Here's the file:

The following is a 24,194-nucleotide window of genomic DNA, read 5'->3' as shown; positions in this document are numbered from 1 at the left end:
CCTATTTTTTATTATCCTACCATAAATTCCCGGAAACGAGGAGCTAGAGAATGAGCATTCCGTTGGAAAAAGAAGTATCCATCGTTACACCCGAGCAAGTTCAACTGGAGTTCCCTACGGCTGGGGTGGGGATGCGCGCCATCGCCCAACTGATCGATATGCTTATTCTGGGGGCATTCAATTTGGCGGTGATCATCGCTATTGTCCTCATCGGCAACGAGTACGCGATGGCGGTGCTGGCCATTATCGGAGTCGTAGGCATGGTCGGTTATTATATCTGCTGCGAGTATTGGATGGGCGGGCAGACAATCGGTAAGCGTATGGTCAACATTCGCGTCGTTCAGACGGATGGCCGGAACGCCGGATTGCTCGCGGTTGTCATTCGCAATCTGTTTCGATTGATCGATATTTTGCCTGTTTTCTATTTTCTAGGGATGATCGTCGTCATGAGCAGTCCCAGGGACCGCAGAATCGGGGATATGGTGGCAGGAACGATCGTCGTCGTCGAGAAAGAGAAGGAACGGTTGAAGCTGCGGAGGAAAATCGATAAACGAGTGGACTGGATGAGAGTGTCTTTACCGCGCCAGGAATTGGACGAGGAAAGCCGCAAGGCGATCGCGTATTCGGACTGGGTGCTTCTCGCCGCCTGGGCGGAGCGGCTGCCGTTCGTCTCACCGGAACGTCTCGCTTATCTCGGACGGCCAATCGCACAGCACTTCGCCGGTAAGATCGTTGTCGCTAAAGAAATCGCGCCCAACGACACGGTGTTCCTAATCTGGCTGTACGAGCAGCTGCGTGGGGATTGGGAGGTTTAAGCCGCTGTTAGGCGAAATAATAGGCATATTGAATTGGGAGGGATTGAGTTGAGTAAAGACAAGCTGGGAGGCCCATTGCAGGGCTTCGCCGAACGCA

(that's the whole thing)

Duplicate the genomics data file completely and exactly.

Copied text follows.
The following is a 24,194-nucleotide window of genomic DNA, read 5'->3' as shown; positions in this document are numbered from 1 at the left end:
CCTATTTTTTATTATCCTACCATAAATTCCCGGAAACGAGGAGCTAGAGAATGAGCATTCCGTTGGAAAAAGAAGTATCCATCGTTACACCCGAGCAAGTTCAACTGGAGTTCCCTACGGCTGGGGTGGGGATGCGCGCCATCGCCCAACTGATCGATATGCTTATTCTGGGGGCATTCAATTTGGCGGTGATCATCGCTATTGTCCTCATCGGCAACGAGTACGCGATGGCGGTGCTGGCCATTATCGGAGTCGTAGGCATGGTCGGTTATTATATCTGCTGCGAGTATTGGATGGGCGGGCAGACAATCGGTAAGCGTATGGTCAACATTCGCGTCGTTCAGACGGATGGCCGGAACGCCGGATTGCTCGCGGTTGTCATTCGCAATCTGTTTCGATTGATCGATATTTTGCCTGTTTTCTATTTTCTAGGGATGATCGTCGTCATGAGCAGTCCCAGGGACCGCAGAATCGGGGATATGGTGGCAGGAACGATCGTCGTCGTCGAGAAAGAGAAGGAACGGTTGAAGCTGCGGAGGAAAATCGATAAACGAGTGGACTGGATGAGAGTGTCTTTACCGCGCCAGGAATTGGACGAGGAAAGCCGCAAGGCGATCGCGTATTCGGACTGGGTGCTTCTCGCCGCCTGGGCGGAGCGGCTGCCGTTCGTCTCACCGGAACGTCTCGCTTATCTCGGACGGCCAATCGCACAGCACTTCGCCGGTAAGATCGTTGTCGCTAAAGAAATCGCGCCCAACGACACGGTGTTCCTAATCTGGCTGTACGAGCAGCTGCGTGGGGATTGGGAGGTTTAAGCCGCTGTTAGGCGAAATAATAGGCATATTGAATTGGGAGGGATTGAGTTGAGTAAAGACAAGCTGGGAGGCCCATTGCAGGGCTTCGCCGAACGCA